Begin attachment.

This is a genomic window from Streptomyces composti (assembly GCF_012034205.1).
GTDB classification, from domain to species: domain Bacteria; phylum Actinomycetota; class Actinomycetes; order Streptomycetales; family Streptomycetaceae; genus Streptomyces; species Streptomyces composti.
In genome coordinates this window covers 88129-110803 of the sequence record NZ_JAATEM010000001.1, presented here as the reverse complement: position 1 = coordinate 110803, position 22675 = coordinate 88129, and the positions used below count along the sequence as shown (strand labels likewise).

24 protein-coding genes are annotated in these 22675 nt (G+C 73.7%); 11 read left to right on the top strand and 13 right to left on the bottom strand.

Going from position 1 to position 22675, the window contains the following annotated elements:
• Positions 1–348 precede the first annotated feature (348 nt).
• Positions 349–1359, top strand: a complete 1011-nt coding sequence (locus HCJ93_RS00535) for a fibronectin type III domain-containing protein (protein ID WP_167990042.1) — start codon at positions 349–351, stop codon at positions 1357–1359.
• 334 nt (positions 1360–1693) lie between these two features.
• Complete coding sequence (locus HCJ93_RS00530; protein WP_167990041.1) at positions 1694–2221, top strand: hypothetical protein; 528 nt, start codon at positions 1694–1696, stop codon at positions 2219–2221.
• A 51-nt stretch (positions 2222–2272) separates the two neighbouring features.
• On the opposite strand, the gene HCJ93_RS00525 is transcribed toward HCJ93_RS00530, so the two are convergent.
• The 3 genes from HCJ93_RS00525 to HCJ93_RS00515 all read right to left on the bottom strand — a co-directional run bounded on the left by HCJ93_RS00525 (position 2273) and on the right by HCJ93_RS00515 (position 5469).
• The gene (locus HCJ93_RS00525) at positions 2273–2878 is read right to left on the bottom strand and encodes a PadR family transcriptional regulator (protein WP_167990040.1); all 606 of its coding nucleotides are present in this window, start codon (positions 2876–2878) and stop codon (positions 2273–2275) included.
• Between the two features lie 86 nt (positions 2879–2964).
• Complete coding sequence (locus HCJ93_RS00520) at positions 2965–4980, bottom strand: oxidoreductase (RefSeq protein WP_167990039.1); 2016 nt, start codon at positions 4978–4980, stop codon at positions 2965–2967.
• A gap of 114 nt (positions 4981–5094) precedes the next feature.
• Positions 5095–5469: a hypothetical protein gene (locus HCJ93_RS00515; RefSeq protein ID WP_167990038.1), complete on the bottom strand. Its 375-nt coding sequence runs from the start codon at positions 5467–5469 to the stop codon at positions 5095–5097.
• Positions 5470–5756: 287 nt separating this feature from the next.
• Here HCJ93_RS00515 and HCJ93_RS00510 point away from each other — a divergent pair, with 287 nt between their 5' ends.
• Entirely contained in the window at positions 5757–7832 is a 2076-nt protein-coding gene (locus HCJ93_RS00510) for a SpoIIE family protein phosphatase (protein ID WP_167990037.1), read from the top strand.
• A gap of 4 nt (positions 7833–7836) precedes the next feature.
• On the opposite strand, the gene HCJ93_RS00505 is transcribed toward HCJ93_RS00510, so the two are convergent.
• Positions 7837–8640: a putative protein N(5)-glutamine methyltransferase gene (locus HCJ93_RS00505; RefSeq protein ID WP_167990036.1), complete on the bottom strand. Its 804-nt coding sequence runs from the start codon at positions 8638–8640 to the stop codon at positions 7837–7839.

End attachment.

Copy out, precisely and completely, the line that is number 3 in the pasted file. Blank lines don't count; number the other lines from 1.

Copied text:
In genome coordinates this window covers 88129-110803 of the sequence record NZ_JAATEM010000001.1, presented here as the reverse complement: position 1 = coordinate 110803, position 22675 = coordinate 88129, and the positions used below count along the sequence as shown (strand labels likewise).